Troughs and Wind Features of the Tharsis Region
NASA/JPL/UArizona
Troughs and Wind Features of the Tharsis Region
ESP_021527_1960  Science Theme: Tectonic Processes
The Tharsis region, where this observation is located, contains numerous volcanoes, including the largest one in the Solar System, Olympus Mons. It also contains many tectonic faults such as those visible here in Ulysses Fossae.

The flat-floored troughs seen here are called “graben.” They are formed when the terrain gets pulled apart and two parallel fractures form in the bedrock. As the terrain gets stretched apart the block of rock between the two fractures drops downwards.

Graben of different orientations criss-cross each other here, indicating that the terrain was stretched in different directions at different times.

There are also several dark slope streaks throughout this observation.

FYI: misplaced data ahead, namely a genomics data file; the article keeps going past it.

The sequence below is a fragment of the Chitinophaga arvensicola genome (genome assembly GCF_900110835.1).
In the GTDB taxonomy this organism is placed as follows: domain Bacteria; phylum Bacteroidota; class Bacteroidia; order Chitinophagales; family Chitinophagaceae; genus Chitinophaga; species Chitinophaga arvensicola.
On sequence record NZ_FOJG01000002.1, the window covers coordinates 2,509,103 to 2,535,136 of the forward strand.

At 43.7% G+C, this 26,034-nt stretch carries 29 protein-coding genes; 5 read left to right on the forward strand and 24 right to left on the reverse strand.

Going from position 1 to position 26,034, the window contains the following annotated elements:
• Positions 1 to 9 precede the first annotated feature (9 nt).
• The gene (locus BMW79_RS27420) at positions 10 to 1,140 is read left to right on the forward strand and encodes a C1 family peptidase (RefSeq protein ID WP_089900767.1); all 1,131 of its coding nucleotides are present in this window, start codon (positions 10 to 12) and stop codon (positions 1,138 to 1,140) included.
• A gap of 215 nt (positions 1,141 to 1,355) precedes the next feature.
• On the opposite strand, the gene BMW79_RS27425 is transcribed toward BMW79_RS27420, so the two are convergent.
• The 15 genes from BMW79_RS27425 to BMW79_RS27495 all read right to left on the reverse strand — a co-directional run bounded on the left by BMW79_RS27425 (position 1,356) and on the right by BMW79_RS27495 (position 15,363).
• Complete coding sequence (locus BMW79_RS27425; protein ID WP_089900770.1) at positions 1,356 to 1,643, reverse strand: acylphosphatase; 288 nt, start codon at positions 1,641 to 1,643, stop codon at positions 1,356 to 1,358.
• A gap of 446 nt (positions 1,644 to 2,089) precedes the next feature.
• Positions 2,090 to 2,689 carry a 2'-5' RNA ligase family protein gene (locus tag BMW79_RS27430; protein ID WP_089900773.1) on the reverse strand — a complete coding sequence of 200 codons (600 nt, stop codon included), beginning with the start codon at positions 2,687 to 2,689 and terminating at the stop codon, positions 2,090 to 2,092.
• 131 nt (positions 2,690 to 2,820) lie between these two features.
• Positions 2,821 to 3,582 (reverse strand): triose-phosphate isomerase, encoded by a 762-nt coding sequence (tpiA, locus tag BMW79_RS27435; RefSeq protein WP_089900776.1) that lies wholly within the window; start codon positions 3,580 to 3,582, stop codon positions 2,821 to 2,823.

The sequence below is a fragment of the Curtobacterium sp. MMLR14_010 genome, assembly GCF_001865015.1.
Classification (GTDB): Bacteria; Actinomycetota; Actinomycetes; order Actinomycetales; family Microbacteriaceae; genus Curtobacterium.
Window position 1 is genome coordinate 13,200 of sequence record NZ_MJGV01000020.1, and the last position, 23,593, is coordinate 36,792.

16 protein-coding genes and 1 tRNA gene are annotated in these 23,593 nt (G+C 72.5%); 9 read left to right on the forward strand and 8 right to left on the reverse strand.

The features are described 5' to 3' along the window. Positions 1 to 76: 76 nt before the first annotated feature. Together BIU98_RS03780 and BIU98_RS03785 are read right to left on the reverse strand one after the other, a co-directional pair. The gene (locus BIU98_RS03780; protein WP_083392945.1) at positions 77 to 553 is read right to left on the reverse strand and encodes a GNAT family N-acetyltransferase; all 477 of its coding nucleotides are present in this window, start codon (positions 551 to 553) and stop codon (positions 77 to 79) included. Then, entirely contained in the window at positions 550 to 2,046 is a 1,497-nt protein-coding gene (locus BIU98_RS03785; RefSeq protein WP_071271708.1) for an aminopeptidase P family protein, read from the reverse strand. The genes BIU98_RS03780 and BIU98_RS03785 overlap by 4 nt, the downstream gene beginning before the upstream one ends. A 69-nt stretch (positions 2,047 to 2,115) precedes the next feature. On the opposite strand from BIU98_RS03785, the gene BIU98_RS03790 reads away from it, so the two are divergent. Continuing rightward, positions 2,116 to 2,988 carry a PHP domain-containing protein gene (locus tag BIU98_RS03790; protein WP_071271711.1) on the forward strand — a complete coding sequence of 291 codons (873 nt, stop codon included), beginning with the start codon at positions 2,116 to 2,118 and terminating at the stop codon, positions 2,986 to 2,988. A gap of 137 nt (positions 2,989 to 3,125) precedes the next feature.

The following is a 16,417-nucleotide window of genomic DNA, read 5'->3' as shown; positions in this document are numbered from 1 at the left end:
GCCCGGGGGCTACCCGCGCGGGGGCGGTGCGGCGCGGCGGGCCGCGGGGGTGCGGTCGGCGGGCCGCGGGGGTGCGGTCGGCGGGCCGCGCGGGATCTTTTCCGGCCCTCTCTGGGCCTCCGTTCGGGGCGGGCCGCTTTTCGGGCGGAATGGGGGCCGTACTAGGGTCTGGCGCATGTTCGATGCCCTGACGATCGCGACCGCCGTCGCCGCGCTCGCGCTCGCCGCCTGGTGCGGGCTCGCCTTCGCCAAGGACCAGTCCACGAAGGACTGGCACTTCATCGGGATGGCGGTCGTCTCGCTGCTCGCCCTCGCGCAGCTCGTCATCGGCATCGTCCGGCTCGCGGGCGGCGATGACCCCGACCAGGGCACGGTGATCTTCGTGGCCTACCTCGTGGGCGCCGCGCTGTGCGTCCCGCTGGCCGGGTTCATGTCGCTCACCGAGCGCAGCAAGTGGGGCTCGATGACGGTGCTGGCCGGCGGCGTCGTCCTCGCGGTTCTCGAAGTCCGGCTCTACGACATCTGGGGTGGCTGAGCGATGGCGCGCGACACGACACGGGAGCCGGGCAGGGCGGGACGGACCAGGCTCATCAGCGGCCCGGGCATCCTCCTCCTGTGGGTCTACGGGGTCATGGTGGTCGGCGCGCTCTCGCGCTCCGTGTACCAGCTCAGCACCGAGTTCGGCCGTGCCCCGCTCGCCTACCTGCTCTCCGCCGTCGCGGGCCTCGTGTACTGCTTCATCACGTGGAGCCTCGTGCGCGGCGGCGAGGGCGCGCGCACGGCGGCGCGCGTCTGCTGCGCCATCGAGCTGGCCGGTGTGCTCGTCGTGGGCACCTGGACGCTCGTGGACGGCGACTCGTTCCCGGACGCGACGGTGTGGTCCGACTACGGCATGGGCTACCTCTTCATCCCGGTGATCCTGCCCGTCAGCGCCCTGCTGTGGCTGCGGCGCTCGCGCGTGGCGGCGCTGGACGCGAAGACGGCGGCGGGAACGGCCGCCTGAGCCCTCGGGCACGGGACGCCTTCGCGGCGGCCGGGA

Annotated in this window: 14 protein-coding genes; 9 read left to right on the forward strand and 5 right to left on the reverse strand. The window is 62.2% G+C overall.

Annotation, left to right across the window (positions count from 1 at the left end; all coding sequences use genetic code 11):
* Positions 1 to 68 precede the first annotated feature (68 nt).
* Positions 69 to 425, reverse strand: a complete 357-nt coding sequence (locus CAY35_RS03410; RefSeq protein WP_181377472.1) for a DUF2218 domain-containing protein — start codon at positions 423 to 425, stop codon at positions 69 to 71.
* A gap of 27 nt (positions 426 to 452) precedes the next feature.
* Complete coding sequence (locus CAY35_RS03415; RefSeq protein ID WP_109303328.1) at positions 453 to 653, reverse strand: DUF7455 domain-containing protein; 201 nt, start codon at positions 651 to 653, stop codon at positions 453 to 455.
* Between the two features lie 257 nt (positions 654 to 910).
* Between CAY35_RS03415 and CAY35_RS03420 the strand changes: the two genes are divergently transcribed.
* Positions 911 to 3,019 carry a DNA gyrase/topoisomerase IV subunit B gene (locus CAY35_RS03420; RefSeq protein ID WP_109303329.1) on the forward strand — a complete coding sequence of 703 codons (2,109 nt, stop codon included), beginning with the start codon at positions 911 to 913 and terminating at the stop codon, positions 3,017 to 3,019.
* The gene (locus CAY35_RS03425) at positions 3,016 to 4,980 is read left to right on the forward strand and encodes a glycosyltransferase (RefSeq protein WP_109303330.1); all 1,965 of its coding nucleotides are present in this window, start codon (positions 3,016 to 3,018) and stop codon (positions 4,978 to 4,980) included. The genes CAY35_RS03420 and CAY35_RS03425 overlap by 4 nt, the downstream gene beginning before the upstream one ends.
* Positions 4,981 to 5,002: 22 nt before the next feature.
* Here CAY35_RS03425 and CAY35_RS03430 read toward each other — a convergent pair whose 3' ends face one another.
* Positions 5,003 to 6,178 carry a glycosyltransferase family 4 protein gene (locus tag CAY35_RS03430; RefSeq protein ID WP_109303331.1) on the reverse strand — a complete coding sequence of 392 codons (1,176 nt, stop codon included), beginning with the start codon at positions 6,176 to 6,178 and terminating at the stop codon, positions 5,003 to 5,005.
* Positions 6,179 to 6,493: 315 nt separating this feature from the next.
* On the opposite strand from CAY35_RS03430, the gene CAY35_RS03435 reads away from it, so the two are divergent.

Written by: HiRISE Science Team  (5 April 2011)
 
Acquisition date
28 February 2011

Local Mars time
15:06

Latitude (centered)
15.764°

Longitude (East)
238.226°

Spacecraft altitude
273.6 km (170.0 miles)

Original image scale range
55.0 cm/pixel (with 2 x 2 binning) so objects ~165 cm across are resolved

Map projected scale
50 cm/pixel and North is up

Map projection
Equirectangular

Emission angle
6.2°

Phase angle
65.2°

Solar incidence angle
60°, with the Sun about 30° above the horizon

Solar longitude
245.6°, Northern Autumn

For non-map projected images
North azimuth:  97°
Sub-solar azimuth:  326.9°
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Black & white is 5 km across; enhanced color about 1 km
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All of the images produced by HiRISE and accessible on this site are within the public domain: there are no restrictions on their usage by anyone in the public, including news or science organizations. We do ask for a credit line where possible:
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POSTSCRIPT
NASA’s Jet Propulsion Laboratory, a division of the California Institute of Technology in Pasadena, Calif., manages the Mars Reconnaissance Orbiter for NASA’s Science Mission Directorate, Washington. The HiRISE camera was built by Ball Aerospace and Technology Corporation and is operated by the University of Arizona.